WF: Despite 125 bps rate cuts in 2015, G-Sec yields are back where they were before these rate cuts. Why is this happening?
Sivakumar: The bond markets have been worried on 2 accounts. The first being the global sell-off in risk assets that has impacted EM bonds and currencies and is impacting local sentiment. Secondly, the bond market has seen a demand-supply mismatch as demand remains weak even as issuance remains high. The states have seen a significant increase in deficit this year despite the higher tax devolution (14th Finance Commission). The market is also apprehensive about likely direction of the fiscal policy - specifically the potential deviation from the fiscal consolidation roadmap. Clarity on this account is expected to emerge when the union budget is presented at the end of the month.
WF: How has the yield curve moved over the last 12 months? What opportunities arise from this? Which segments of the fixed income market have got adversely affected as a consequence?
Sivakumar: As discussed above, at the long end, yields remain similar to where they were 12 months ago despite the rate cuts that we have seen. In fact beyond the 10-year segment yields are higher than the year ago levels. This may present a great opportunity for investors as the current spreads are too high - relative to historical averages and also given where we are on the interest rate cycle - and should normalize going forward. At the short end, initially yields had reacted to the rate cuts, however over the last few months, as a result of extremely tight liquidity conditions, yields have moved up substantially. Short end yields should normalize over the next 3-6 months as liquidity normalizes.
WF: A few months ago, fund managers aggressively gave buy calls for duration funds, and now many are reducing duration in their funds. Is the bond bull market over?
Sivakumar: In our view, the bond market fundamentals are quite strong. While we remained somewhat lower on duration in the recent past, the current yields provide an attractive risk-return opportunity for long bond investors. We think that RBI is likely to remain accommodative, and once clarity emerges on the current concerns impacting the sentiment (especially fiscal policy), the markets will focus on the fundamentals. However as the last year demonstrated even rate cuts cannot lead to a secular bull market. There is the need to be active in portfolio management.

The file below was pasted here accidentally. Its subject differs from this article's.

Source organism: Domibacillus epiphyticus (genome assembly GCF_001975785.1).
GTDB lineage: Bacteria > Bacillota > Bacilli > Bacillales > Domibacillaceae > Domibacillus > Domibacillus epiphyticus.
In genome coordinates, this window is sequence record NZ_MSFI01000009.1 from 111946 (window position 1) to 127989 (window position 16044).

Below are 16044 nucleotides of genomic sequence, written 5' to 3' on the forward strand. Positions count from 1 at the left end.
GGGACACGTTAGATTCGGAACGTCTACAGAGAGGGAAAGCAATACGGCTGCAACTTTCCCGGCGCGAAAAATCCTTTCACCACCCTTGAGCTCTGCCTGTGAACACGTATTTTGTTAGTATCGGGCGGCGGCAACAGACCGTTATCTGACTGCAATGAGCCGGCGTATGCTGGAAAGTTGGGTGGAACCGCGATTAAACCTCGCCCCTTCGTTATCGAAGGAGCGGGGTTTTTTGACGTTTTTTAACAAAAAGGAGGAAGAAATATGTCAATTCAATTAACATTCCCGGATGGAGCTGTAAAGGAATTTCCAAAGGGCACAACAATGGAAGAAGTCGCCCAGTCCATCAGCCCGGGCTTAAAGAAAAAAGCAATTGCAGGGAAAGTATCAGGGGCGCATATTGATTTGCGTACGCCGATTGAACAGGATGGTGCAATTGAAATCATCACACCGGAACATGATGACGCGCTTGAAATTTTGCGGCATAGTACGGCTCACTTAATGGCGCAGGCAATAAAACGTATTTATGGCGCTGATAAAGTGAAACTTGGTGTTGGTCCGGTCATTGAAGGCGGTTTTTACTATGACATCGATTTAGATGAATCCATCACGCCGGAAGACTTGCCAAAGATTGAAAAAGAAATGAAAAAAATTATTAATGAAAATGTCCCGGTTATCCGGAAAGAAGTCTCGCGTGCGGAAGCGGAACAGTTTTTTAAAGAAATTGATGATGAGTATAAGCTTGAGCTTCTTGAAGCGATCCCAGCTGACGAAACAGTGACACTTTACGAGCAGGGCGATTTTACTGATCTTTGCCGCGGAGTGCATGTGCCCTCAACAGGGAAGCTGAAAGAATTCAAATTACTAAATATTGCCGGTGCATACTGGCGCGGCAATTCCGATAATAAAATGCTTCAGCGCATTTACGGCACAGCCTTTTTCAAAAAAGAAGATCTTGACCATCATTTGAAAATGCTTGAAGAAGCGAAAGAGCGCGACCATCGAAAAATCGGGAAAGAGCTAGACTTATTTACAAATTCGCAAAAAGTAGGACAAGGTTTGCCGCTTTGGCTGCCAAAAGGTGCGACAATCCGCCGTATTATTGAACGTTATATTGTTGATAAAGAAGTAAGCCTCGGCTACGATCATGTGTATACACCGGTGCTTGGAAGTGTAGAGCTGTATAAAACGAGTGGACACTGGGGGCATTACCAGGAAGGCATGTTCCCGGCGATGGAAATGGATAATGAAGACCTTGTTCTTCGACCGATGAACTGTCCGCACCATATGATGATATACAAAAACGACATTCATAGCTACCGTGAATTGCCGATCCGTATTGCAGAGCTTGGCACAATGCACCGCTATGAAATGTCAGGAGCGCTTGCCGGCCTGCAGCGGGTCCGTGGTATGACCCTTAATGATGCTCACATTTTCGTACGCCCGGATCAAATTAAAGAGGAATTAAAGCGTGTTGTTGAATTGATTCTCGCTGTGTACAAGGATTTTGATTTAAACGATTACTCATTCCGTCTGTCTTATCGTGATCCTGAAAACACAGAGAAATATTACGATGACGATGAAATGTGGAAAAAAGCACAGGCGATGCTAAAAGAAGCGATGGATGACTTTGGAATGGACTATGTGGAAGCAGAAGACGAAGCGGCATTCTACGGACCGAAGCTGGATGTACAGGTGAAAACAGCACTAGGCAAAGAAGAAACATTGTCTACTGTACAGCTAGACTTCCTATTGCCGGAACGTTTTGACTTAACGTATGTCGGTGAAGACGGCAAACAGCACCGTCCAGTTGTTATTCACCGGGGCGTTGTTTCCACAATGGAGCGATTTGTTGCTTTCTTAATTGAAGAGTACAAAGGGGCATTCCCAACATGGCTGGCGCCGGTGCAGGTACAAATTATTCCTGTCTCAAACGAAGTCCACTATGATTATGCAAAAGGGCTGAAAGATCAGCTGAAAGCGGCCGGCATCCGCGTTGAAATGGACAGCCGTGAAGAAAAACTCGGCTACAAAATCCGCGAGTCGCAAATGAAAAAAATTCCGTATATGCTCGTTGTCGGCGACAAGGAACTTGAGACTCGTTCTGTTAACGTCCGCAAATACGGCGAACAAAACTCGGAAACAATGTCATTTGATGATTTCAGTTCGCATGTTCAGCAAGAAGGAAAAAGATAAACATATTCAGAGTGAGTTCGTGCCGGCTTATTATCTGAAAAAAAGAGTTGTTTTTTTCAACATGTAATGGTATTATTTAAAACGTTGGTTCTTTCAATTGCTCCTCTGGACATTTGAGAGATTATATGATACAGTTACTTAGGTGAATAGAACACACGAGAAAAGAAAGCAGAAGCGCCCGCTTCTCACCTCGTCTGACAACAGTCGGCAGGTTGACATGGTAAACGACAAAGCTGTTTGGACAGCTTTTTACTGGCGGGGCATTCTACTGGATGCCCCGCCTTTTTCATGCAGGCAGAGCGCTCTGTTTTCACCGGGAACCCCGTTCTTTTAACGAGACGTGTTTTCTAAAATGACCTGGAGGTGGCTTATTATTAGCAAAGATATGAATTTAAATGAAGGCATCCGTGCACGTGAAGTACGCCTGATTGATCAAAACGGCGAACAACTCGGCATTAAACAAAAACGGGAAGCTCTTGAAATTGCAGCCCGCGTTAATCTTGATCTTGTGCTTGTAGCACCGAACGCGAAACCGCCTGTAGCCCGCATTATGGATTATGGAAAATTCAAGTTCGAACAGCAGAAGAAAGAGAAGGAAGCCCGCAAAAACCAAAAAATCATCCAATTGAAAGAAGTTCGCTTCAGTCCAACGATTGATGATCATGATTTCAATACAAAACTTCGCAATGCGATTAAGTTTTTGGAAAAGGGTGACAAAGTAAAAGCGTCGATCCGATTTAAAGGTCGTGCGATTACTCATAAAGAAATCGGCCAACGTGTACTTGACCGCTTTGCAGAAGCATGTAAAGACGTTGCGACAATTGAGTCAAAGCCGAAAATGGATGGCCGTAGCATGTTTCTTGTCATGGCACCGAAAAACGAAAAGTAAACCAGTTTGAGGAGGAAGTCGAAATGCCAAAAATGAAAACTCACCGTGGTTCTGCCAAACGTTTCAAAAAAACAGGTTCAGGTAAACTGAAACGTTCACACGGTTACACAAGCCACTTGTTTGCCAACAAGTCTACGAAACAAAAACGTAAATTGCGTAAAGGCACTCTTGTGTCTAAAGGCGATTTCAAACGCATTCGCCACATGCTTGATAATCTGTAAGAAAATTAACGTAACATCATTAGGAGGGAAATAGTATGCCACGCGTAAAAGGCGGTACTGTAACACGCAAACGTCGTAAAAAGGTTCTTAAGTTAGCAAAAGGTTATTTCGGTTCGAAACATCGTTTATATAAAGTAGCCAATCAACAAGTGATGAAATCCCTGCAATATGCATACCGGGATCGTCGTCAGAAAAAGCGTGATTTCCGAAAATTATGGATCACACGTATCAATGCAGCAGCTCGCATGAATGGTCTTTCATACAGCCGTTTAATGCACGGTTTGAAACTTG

WF: What is your strategy in the duration space and how has it changed in the last 12 months?
Sivakumar: Over the last year, we have broadly been happy running a long duration bias (within the respective mandates) across our portfolios. However within the core strategy of being long, we have also been active in duration management taking profits appropriately. We believe that a dynamic or active strategy is key to navigate volatile market conditions.
WF: Spreads in corporate bonds between AAA and lower rated papers has widened considerably to around 200 bps. Is this a warning sign of impending credit risk issues or does this present an attractive investment opportunity?
Sivakumar: It is not appropriate to look at the credit space at an aggregate level since each bond needs to be evaluated looking at the specific risks impacting it. Having said that, we do believe that credit yields over the last 1-2 years have been driven less by fundamentals and more by demand-supply considerations. Further what is less appreciated in lower rated papers is the lack of secondary market liquidity in these papers. We remain extremely cautious on this space. Across all our funds we aim at maintaining high credit quality and liquidity.
WF: What is your strategy in the accrual space and how has it changed in the last 12 months?
Sivakumar: Accrual in debt papers cannot be looked at in isolation but only in conjunction with other risks such as liquidity, MTM and credit risk of the portfolio. We do not believe in getting unduly focused on the accrual number in the portfolio but rather focus on delivering superior risk adjusted returns across our basket of funds.
WF: Where do you see the best opportunities in the fixed income market now?
Sivakumar: Both short end and long end are looking attractive. However we believe that the best risk-return opportunity currently is offered by long bonds. Investors with low risk appetite should look to short term funds, while those who have a longer horizon while accepting higher short term volatility should look to dynamic or income funds.
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